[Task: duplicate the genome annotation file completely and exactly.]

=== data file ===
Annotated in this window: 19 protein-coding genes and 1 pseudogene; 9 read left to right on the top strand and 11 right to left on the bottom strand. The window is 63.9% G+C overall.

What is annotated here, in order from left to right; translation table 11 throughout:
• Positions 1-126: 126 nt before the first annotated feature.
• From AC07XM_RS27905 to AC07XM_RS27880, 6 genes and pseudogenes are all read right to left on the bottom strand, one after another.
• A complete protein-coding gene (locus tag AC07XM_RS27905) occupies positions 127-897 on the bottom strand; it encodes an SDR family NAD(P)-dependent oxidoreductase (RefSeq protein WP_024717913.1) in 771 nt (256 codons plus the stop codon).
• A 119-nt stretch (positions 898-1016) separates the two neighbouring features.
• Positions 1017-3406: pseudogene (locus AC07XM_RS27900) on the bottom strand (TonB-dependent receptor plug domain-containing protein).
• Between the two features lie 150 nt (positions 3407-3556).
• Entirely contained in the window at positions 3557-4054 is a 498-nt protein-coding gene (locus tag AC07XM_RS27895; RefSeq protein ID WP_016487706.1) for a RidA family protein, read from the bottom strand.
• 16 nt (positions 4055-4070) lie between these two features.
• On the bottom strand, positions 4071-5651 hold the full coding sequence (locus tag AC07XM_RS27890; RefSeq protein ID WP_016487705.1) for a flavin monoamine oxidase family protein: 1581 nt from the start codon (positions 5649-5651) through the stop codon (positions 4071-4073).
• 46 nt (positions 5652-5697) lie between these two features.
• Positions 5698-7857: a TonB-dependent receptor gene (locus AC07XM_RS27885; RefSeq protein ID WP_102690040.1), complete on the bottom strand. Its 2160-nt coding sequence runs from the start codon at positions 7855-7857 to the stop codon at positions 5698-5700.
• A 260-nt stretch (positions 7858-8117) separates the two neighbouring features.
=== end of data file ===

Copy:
Annotated in this window: 19 protein-coding genes and 1 pseudogene; 9 read left to right on the top strand and 11 right to left on the bottom strand. The window is 63.9% G+C overall.

What is annotated here, in order from left to right; translation table 11 throughout:
• Positions 1-126: 126 nt before the first annotated feature.
• From AC07XM_RS27905 to AC07XM_RS27880, 6 genes and pseudogenes are all read right to left on the bottom strand, one after another.
• A complete protein-coding gene (locus tag AC07XM_RS27905) occupies positions 127-897 on the bottom strand; it encodes an SDR family NAD(P)-dependent oxidoreductase (RefSeq protein WP_024717913.1) in 771 nt (256 codons plus the stop codon).
• A 119-nt stretch (positions 898-1016) separates the two neighbouring features.
• Positions 1017-3406: pseudogene (locus AC07XM_RS27900) on the bottom strand (TonB-dependent receptor plug domain-containing protein).
• Between the two features lie 150 nt (positions 3407-3556).
• Entirely contained in the window at positions 3557-4054 is a 498-nt protein-coding gene (locus tag AC07XM_RS27895; RefSeq protein ID WP_016487706.1) for a RidA family protein, read from the bottom strand.
• 16 nt (positions 4055-4070) lie between these two features.
• On the bottom strand, positions 4071-5651 hold the full coding sequence (locus tag AC07XM_RS27890; RefSeq protein ID WP_016487705.1) for a flavin monoamine oxidase family protein: 1581 nt from the start codon (positions 5649-5651) through the stop codon (positions 4071-4073).
• 46 nt (positions 5652-5697) lie between these two features.
• Positions 5698-7857: a TonB-dependent receptor gene (locus AC07XM_RS27885; RefSeq protein ID WP_102690040.1), complete on the bottom strand. Its 2160-nt coding sequence runs from the start codon at positions 7855-7857 to the stop codon at positions 5698-5700.
• A 260-nt stretch (positions 7858-8117) separates the two neighbouring features.